Moral Cretinism, Ownership and Ethical Advocacy

by Dual Income No Kids on September 5, 2008 · 0 comments

Hello All,

Some of our postings are more nuts and bolts, some address aspects of finance that pertain to softer topics – like the interaction of money and ethics. Both are important for coming to terms with your financial situation. This posting is on one of the stickier topics: morality and profits.

Can Corporations be Judged Morally?

In 1970 Milton Friedman wrote a classic essay in which he argued the sole responsibility of corporations was to increase their profits (here). Friedman argued that only individual people, NOT corporations, have an obligation to act in an ethical manner. Others – like the classic German philosopher and social thinker, Max Weber say that collective organizations take on a life of their own – and by extension these organizations are therefore subject to ethical judgments about their behavior. In the view of this author, Weber makes the stronger argument – to argue that corporations have no obligation to act in an ethical manner is to invite moral cretinism.

How Do You React?

Assuming that you agree with Weber that corporations are capable of being judged and you own stocks – then you’re left with a choice. Do you choose to profit when your corporation engages in unethical behavior? There are plenty of companies that do unethical things – and make a ton of money doing it. For example, companies like Taser International Inc. and Altria (a.k.a Phillip Morris) have been roundly criticized – in Taser’s case for producing electrical weapons suitable for torture and in Altria’s case for degrading the health of America via mass tobacco sales.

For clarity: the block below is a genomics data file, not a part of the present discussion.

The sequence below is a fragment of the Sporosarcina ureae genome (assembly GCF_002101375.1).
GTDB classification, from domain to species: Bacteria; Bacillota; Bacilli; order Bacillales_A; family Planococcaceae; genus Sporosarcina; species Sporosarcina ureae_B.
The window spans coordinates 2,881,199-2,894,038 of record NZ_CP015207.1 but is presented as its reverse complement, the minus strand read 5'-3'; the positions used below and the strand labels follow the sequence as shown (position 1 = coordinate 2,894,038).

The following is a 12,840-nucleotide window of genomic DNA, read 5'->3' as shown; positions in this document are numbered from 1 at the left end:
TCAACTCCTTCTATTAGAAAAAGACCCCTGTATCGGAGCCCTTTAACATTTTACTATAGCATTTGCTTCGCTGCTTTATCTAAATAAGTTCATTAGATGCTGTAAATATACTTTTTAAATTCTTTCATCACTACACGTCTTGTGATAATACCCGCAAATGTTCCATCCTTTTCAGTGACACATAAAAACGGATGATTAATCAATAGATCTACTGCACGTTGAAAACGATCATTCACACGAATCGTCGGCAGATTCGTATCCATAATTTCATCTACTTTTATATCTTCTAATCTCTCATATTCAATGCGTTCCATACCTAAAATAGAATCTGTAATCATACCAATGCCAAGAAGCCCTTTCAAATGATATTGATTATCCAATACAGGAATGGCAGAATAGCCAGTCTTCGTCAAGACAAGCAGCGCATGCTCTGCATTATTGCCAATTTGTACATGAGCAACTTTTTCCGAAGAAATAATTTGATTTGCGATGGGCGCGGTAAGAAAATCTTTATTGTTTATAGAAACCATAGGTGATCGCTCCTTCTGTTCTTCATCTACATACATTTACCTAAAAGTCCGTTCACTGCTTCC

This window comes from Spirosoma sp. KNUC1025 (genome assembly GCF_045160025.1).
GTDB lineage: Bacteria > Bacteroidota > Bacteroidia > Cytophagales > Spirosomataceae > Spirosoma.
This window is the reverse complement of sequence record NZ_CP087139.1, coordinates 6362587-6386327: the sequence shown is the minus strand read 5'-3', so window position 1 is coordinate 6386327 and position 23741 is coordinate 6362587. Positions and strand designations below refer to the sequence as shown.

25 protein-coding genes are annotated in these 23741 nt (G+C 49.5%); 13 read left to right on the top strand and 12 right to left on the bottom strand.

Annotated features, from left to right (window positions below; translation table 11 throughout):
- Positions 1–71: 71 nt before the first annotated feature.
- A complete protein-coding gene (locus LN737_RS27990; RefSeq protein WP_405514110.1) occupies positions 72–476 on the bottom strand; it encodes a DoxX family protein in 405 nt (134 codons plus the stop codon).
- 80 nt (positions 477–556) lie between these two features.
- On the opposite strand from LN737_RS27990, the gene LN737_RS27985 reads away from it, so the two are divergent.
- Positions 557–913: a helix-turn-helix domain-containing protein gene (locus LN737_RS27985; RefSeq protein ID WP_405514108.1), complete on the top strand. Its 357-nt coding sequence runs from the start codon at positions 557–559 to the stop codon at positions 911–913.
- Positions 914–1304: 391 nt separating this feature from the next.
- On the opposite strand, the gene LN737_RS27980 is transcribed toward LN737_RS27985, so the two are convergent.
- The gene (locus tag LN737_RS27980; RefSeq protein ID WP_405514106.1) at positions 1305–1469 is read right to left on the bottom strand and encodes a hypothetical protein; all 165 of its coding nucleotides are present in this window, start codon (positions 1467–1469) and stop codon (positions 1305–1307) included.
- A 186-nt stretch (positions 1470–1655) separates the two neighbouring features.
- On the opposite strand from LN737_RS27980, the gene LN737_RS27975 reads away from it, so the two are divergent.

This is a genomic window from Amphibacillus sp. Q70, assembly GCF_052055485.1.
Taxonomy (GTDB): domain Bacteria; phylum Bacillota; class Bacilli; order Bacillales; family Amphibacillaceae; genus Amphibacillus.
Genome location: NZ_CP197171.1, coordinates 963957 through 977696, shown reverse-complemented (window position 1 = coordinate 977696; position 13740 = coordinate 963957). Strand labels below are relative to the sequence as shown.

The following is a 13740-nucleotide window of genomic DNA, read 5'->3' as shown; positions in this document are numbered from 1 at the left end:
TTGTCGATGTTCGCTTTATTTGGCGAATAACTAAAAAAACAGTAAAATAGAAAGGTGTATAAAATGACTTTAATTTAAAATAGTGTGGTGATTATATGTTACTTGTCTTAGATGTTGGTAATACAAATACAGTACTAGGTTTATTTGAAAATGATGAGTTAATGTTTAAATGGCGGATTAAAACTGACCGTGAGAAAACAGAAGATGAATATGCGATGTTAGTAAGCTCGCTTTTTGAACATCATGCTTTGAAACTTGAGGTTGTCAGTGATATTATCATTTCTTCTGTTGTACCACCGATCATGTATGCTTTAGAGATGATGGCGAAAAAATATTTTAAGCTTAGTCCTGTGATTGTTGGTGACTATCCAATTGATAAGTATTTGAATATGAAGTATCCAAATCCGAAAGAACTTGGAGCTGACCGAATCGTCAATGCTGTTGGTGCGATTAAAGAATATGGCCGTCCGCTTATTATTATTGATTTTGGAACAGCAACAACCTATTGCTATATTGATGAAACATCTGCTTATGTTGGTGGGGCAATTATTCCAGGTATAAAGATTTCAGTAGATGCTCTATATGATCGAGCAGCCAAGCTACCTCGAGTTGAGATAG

Be An Advocate.

One way to react to this is to be a pro-active advocate. If you don’t think a company is behaving in a ethical manner then you are free to sell your shares – and to use your 1st Amendment rights to encourage others to do so. Or alternatively, you can take a position in a company and exercise your traditional rights as a owner to insist that management change their business model. In any case, you should not buy into the moral cretinism that many on wall street believe in.



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